We had dinner at Seabra's Marisqueria on Madison Street in Ironbound and it wasn't quite as satisfying as it has been for me in the past.

    The pureed seafood soup (sopa del mar) was outstanding as usual. My date's grilled red snapper (whole fish with scored skin on and lemon butter) was nicely done and a bargain at $16.95. I think there was a lag between my placing the order and the waiter dropping the dupe because at around the time we expected the entrees he returned to inform me that the roast suckling pig was sold out. Bummer.... I've always wanted to try it and had just never made it in there on a night when they had it as a special.

    My alternate choice - goat stewed with red wine and herbs - was tasty but lacking the complexity of curried goat or the other Caribbean style of goat I've had previously. A bigger issue was teeny tiny drain flies or fruit flies that appeared around our table and had to be swatted away during the meal but kept reappearing. Any restaurant can have these pop up and with this extremely warm late season weather it wasn't a shock to see them but it was aggravating for both of us.

    On to Cafe Cafe. We stuck our heads in the door at Cafe Eros but it was jammed with a young crowd and some techno/disco type music was blaring loudly - not the environment for the after dinner conversation we wanted to share.

    Spotting Cafe Cafe (our car was parked only a few doors away) we decided to give them a go for dessert. It was empty at 9:45 Pm although one solo diner came in after we arrived. We opted just for dessert thus I am unable to comment on any of the other food.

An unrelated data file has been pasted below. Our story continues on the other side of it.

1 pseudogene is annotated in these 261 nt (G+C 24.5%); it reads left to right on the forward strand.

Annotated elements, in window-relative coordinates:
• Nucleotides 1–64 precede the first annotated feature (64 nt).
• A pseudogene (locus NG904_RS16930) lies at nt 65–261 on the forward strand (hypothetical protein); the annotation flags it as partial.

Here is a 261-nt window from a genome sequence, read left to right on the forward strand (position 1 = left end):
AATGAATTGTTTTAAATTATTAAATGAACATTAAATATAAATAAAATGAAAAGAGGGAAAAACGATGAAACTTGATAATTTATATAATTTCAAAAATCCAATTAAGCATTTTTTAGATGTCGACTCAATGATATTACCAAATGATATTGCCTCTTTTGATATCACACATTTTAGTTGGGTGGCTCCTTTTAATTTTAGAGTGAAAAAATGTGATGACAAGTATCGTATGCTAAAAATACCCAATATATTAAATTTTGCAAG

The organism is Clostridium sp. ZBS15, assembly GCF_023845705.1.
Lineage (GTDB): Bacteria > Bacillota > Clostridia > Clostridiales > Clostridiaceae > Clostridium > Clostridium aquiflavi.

My date had a piece of chocolate cake that was simple but exceptionally good - not the high end Sysco or Bindi frozen and thawed stuff which is served at the majority of mid range places these days. This had a terrific balance of chocolate, sweetness and moisture with a very good frosting that was not overly sweet. if it wasn't made on premises then I'll wager that it came from an independent who bakes from scratch.

    I had an apple filled crepe with a scoop of vanilla ice cream. In between the two crepes was a thin layer of seasoned apple puree that seemed dense - almost like the texture of Nutella. The vanilla ice cream was relatively ordinary. But what I really really liked were the abundant flakes of caramelized sugar that were strewn about the top. They were almost like really thin chips of creme brulee topping but perhaps just a trifle more burnt (yet without tasting scorched). The crunch of the flakes was great contrast with the texture of the crepe and the filling. And the snap of the burnt sugar added a whole layer of flavor complexity that I hadn't expected and haven't previously experienced in a dessert crepe

    On the basis of our moderately priced desserts ($6 and $7.50 respectively) I'm inclined to try this place for dinner when I'm in Rutherford again. I've heard the many raves about La Isla but when I'm in the area I rarely feel like schlepping over through traffic to Hoboken for dinner.

    By the way - any reports on the new Mexican place on Park Ave next to Daruma? (across from Krauser's market)

  19. I've never participated. But when I moved to the NYC area in 1999, staying for four years just outside Manhattan, I did buy a Zagat's guide the first two years I was there. It was in the pre-eGullet era (to the best of my knowledge there also weren't any other worthwhile discussion forums at that time that could serve as resources for research on where to eat).

    For me, at the time, it was a tool for locating places to try out that were in specific price ranges - typically moderate ones for me - and also in parts of Manhattan that I was going to be in when there for specific events (which was a very regular occurrence).